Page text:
Prior to the start of the movie, there is a disclaimer which states that the makers doesnt support or dispute any interpretation of the Indus Valley civilization. Well I do accept that it is pretty difficult to vouch for the authenticity, but attention was barely given to that aspect as it was all about a typical Bollywood hero who had come as a messiah as well as for vengeance. The movie could have been named Harappa & we wouldnt have noticed any difference to be frank as Ashutosh's script was downright ordinary. C K Muraleedharan has done a decent job with the cinematography while Rahman's music was impressive though it fails to linger due to the trite screenplay. The art direction manages to catch the eye but the costumes & computer graphics were mediocre.
Coming to performances, it's been a while since we have seen Hrithik on the big screen but this role barely challenged him & he does try his best to carry the movie but is let down by the weak script. Pooja Hegde is attractive for sure, however she has a long way to go before being addressed as an actress. Kabir Bedi was an ideal choice as the evil chieftain while the rest were just about average at best.
Verdict: This film has been in the news for quite a while primarily because of the people involved i.e Hrithik & Ashutosh. If the audience is expecting an encore of "Jodha Akbar", then they are bound to be disappointed as this cuts a sorry figure in comparison. In short, it would struggle at the box-office & if you ask me, it wont hurt to give it a miss.
A typical bollywood film. Nothing new and most importantly Mahenjodaro could not brought us a real picture of the place. Weak story, very much common yet predictable. Costume designing is good rest are very poor.
Mohenjo Daro, a spectacular film by Ashutosh Gowarikar, is a fictional take. I did not view this film as the one conveying the facts about Indus Valley Civilization, Mohenjo Daro or Harappa. Throughout the film, I felt that Ashutosh is conveying a story of love, power battles, treachery keeping one of the greatest city of Indus Valley Civilization, Mohenjo Daro, as the pretext. In one of the earlier interviews, Ashutosh had mentioned that his biggest challenge was recreating an era about which very little is known. Very little information is available on how people lived, what they ate, how they felt during those times. He has weaved a love story set in this Ancient India. It may be unfair to judge this film on the basis of historical accuracy or inaccuracy, but it has to be treated as a piece of art depicting the director's imagination and school of thought.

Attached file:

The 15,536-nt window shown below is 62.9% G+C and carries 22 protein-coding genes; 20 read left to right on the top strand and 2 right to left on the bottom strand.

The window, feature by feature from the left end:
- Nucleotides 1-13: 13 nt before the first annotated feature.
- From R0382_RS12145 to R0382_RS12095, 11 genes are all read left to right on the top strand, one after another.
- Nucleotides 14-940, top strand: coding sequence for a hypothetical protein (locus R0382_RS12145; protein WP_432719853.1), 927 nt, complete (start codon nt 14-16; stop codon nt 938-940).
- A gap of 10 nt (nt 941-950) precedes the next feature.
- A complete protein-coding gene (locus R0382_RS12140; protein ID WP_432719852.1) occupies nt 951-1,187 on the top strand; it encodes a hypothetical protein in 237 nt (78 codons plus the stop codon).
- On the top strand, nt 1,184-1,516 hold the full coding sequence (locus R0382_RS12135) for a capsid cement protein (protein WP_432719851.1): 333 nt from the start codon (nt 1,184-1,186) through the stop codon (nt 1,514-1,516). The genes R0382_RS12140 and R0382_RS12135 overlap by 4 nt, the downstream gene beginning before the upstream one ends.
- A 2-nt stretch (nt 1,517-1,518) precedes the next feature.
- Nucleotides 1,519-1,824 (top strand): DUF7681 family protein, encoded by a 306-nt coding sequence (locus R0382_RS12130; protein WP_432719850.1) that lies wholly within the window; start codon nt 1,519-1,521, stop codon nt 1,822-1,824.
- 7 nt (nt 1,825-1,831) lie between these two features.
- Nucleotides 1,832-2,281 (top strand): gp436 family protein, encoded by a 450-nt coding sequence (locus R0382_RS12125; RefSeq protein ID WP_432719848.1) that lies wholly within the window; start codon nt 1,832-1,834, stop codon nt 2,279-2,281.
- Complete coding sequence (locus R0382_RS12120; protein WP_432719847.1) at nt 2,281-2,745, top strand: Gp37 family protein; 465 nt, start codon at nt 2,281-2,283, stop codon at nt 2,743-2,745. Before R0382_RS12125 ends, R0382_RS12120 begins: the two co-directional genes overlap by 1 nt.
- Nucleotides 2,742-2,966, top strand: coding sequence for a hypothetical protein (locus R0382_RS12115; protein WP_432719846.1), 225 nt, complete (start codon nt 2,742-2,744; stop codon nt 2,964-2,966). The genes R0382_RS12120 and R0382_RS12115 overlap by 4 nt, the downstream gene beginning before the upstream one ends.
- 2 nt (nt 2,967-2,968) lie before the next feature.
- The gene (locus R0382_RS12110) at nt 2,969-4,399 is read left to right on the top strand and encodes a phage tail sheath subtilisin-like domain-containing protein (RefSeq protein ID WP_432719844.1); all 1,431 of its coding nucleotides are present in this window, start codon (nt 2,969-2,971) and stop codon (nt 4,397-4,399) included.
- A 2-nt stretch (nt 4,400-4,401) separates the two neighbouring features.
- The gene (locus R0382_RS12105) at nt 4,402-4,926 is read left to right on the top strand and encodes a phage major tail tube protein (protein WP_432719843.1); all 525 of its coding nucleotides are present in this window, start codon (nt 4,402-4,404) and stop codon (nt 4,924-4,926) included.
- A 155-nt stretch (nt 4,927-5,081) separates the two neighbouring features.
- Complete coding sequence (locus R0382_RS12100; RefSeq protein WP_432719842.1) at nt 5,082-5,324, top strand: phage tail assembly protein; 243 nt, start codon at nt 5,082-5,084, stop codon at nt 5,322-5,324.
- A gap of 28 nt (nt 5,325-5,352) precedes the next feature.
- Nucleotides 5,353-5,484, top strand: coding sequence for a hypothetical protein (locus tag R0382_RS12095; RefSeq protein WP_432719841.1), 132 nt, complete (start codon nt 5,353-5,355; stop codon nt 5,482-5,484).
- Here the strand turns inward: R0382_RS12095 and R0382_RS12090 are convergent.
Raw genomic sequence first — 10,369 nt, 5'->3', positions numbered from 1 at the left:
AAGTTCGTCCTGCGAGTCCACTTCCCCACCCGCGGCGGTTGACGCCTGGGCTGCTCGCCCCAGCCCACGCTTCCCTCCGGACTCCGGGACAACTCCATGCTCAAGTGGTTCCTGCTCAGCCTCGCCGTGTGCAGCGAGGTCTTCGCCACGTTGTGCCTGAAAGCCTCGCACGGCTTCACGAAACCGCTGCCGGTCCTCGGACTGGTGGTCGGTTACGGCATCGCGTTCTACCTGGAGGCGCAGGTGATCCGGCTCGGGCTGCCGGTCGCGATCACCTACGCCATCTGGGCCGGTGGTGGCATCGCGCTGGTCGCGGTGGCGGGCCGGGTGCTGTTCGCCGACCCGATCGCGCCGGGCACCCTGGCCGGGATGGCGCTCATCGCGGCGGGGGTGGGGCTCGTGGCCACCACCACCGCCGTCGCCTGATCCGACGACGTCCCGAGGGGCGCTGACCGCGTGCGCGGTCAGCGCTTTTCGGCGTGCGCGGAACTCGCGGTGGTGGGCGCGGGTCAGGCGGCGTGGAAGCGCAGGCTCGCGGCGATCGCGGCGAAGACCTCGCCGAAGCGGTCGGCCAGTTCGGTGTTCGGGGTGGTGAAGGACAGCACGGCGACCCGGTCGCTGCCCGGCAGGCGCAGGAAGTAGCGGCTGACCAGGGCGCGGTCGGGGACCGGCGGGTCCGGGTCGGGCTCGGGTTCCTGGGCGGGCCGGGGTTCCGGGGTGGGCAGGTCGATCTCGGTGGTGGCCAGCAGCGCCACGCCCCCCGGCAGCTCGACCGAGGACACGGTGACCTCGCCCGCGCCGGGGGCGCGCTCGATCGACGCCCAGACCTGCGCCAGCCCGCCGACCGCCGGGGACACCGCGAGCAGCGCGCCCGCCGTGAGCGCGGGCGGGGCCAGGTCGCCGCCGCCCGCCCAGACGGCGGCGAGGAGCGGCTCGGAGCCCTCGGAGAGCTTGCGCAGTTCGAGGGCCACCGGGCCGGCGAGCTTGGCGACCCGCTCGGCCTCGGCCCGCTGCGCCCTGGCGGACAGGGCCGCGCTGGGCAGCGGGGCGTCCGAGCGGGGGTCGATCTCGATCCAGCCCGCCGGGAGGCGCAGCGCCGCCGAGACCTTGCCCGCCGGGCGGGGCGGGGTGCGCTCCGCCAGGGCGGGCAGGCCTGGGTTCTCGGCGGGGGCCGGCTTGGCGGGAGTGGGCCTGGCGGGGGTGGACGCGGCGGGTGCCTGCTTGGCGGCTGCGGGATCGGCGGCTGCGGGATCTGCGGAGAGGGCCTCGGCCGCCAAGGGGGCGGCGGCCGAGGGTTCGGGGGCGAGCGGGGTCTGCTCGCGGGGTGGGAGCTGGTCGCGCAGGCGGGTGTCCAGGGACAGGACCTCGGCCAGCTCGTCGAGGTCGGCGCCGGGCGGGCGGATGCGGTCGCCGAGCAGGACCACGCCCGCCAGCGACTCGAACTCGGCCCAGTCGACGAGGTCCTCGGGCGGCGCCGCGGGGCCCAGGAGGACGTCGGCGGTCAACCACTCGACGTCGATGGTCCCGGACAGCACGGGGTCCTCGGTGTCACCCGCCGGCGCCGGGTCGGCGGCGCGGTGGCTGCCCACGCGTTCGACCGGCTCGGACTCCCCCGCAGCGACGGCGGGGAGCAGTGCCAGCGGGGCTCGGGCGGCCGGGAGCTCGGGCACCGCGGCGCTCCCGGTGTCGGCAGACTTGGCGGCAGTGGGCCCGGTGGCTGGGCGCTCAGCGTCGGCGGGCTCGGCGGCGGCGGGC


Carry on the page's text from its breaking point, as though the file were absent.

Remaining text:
Set in 2016 BC, the film begins with Sarman's (Hrithik Roshan) overpowering dangerous crocodile, and killing it. Sarman stays with his Kaka-Kaki (uncle-aunty played) in Amri and they are into indigo farming. He frequently dreams of Unicorn, a beast with a large pointed spiraling horn projecting from its forehead. Whenever he listens to his Kaki humming a particular song, though it sounds familiar to him, he is unable to figure out how and why. He also feels the strong urge to travel to Mohenjo Daro for business. But Kaka-Kaki are always afraid to send him there. Ultimately they pay heed to Sarman's request. Kaka permits him to go with a warning that Mohenjo Daro is full of fake people, treachery, challenges. While doing business there, he must take care of not undervaluing his brand. Kaka also gives him a coin which has the emblem of Unicorn and Sindhu Goddess. Sarman is excited to go to Mohenjo Daro, his friend also accompanies him.
Sarman gets fascinated to see Mohenjo Daro, the buildings over there. He also was astonished to see a world other than his, where he found people from different parts of the world coming there for trade, different animals like horse etc. Sarman also feels that he is able to identify with the city, he feels a sense of ownership towards it. He feels as if he knows this city. Very soon he learns that what his Kaka conveyed regarding the land about the bad elements was absolutely true. He wanted to go back, but that is when he encounters a beautiful girl Channi (Pooja Hegde), daughter of the priest (Manish Choudhary). It was instant attraction at the first sight itself. Channi is supposed to be showered with special blessings of Goddess Sindhu. Sarman decides to stay back and continue with the business there.
Mohenjo Daro is ruled by Maham (Kabir Bedi). People at Mohenjo Daro are terrified with Maham as well as his son Moonja (Arunoday Singh). Maham does not forgive people who raise their voice against him. The film does share the story of this ruler who is power hungry, gives false hopes of development of the city. His vested interests to rule the city, his greed for gold etc. are also shown.
Sarman steals opportunities to meet Channi and love blossoms between them. But yes, challenges begin for Sarman and Channi. Moonja who wants to get married to Channi, can not let Sarman connect to Channi. Sarman has to earn and win Channi’s love, for which challenges are thrown in front of him by Maham and Moonja. Maham’s wife Laashi (Suhasini Mulay) does warn both father and the son, but they don’t even give any ears to her.
How the story moves further? What is the connection of Sarman with the City Mohenjo Daro ? What is the secret of his dreams of Unicorn ? Why does the tune hummed by his Kaki seems familiar to him? What all challenges are thrown in front of Sarman by Maham and Moonja ? Does the city accept their newly emerging hero Sarman ? In History, it is written that this city of Mohenjo Daro is believed to have been destroyed by the raging Indus river flooded over. So, in this film, what fate awaits Mohenjo Daro ? Watch the film to know all these.
Hrithik Roshan as Sarman has given extremely good performance. Pooja Hegde is looking good on screen. Nitish Bhardwaj as Sarman’s Kaka has small screen time. Kabir Bedi and Arunodaya Singh as the antagonist father-son are good. Digant Hazarika as Lothar and Manish Choudhary as Priest have also give good performances. Rest of the cast are also good. Music by AR Rahman is good and fresh to ears. Choreography is kept very simple. Cinematography is awesome.
The climax scene is breathtaking.
Mohenjo Daro is visually spectacular, packed with Hrithik’s powerful performance. This love story set in the pretext of Mohenjo Daro may seem familiar, but kudos to Ashutosh Gowarikar for painting the story on a large canvas.